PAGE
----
Today’s Modern Woman should know that a gentleman hoping to entice her will employ one of two methods: either a straightforward, direct approach, or a more subtle, gentle wooing. Sadly, as with most matters, few gentlemen consider which method the lady might actually prefer—until it’s too late.

A Ladies’ Guide to the Pursuit of
Personal Happiness and Intimate Fulfillment
by Charles Brightmore

T
onight he would begin his subtle, gentle wooing.

Andrew Stanton stood in a shadowed corner of Lord Ravensly’s elegant drawing room, feeling very much the way he imagined a soldier on the brink of battle might feel—anxious, focused, and very much praying for a hopeful outcome.

His gaze skimmed restlessly over the formally attired guests. Lavishly gowned and bejeweled ladies swirled around the dance floor in the arms of their perfectly turned-out escorts to the lilting strains of the string trio.
But none of the waltzing ladies was the one he sought. Where was Lady Catherine?

He sipped his brandy, his fingers clenched around the cut glass snifter in an attempt to stem the urge to toss back the potent drink in a single gulp. Damn it all, he hadn’t felt this nervous and unsettled since…never. Well, not counting the handful of times over the past fourteen months he’d spent in Lady Catherine’s company. Ridiculous how the mere thought of the woman, how simply being in the same room with her affected his ability to breathe straight and think properly…er, think straight and breathe properly.

His efforts to seek out Lady Catherine this evening had already been interrupted three times by people with whom he had no desire to speak. He feared one more such interruption would cause him to grind his teeth down to stubs.

Again he scanned the room, and his jaw tightened. Blast. After being forced to wait for what felt like an eternity finally to court her, why couldn’t Lady Catherine—albeit unknowingly—at least soothe his anxiety by showing herself?

The hum of conversation surrounded him, marked by peals of laughter and the chime of fine crystal goblet rims touching in congratulatory toasts. Prisms of light reflected off the highly polished parquet floor from the dozens of candles glowing in the sparkling crystal chandeliers, casting the room in a warm, golden glow. Over one hundred of Society’s finest had turned out for Lord Ravensly’s sixtieth birthday party.
Society’s finest and…me.

He reached up and tugged at his carefully tied cravat. “Damned uncomfortable neckwear,” he muttered. Who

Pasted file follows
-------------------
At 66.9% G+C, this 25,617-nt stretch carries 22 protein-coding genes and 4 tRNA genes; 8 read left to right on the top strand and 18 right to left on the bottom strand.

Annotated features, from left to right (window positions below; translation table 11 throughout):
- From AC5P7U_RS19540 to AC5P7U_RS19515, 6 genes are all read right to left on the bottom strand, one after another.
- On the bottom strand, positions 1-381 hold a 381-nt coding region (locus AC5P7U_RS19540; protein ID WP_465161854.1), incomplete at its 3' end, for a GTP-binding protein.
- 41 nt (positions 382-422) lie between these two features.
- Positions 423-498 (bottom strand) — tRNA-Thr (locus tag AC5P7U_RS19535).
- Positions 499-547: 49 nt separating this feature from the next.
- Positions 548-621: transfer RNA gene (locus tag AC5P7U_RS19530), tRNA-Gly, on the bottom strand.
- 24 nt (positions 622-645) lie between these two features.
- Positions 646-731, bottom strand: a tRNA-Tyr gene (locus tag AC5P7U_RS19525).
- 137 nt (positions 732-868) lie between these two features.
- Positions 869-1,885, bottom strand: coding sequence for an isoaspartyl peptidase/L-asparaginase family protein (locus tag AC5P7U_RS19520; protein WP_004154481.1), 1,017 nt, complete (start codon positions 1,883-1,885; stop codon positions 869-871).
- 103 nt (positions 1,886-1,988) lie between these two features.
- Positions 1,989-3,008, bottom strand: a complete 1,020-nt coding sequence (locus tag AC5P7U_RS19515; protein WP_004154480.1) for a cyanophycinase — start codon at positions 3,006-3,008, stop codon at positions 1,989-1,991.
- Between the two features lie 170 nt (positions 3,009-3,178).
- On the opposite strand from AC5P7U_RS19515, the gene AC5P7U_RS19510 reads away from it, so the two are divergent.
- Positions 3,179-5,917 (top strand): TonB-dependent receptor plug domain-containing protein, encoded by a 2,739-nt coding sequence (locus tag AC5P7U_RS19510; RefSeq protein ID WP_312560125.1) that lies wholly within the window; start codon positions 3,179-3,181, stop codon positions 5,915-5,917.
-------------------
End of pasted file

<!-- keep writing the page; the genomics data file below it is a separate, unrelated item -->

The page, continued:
ever had invented the constraining blight on fashion should be tossed in the Thames. Although his expertly tailored formal black cutaway rivaled that of any noble gentleman in the room, part of him still felt like a weed amongst the hothouse flowers. Uncomfortable. Out of his element. And painfully aware that he stood far outside the lofty social strata in which he currently found himself—certainly much further than anyone present would ever have expected. His long-standing friendship with Lord Ravensly’s son Philip, and growing friendship with Lord Ravensly himself, as well as Lady Catherine, had secured Andrew an invitation to this evening’s elegant birthday celebration. Too bad Philip himself wasn’t here. With Meredith soon to give birth, Philip hadn’t wanted to venture far from his wife’s side.

Although perhaps it was just as well that Philip wasn’t in attendance. When he had given Andrew his blessing to court Lady Catherine, he’d warned Andrew that his sister wouldn’t be eager to marry again, given her disastrous first marriage. The last thing Andrew needed was to have Philip nearby, muttering words of doom.

He drew a deep breath and forced himself to focus on the positive. His frustrating failure to locate Lady Catherine in the crowd
had
afforded him the opportunity to converse with numerous investors who had already committed funds to Andrew and Philip’s museum venture. Lords Avenbury and Ferrymouth were eager to know how things were progressing, as were Lords Markingworth, Whitly, and Carweather, all of whom had invested funds. Mrs. Warrenfield appeared anxious to invest a healthy amount, as did Lord Kingsly. Lord Borthrasher who’d already made a sizable investment, seemed interested in investing more. After speaking with them, Andrew had also made
some discreet inquiries regarding the matter he’d recently been commissioned to look into.

But with the business talk now completed, he’d retreated to this quiet corner to gather his thoughts, much as he did before preparing for a pugilistic bout at Gentleman Jackson’s Emporium. His gaze continued to pan over the guests, halting abruptly when he caught sight of Lady Catherine, exiting from behind an Oriental silk screen near the French doors.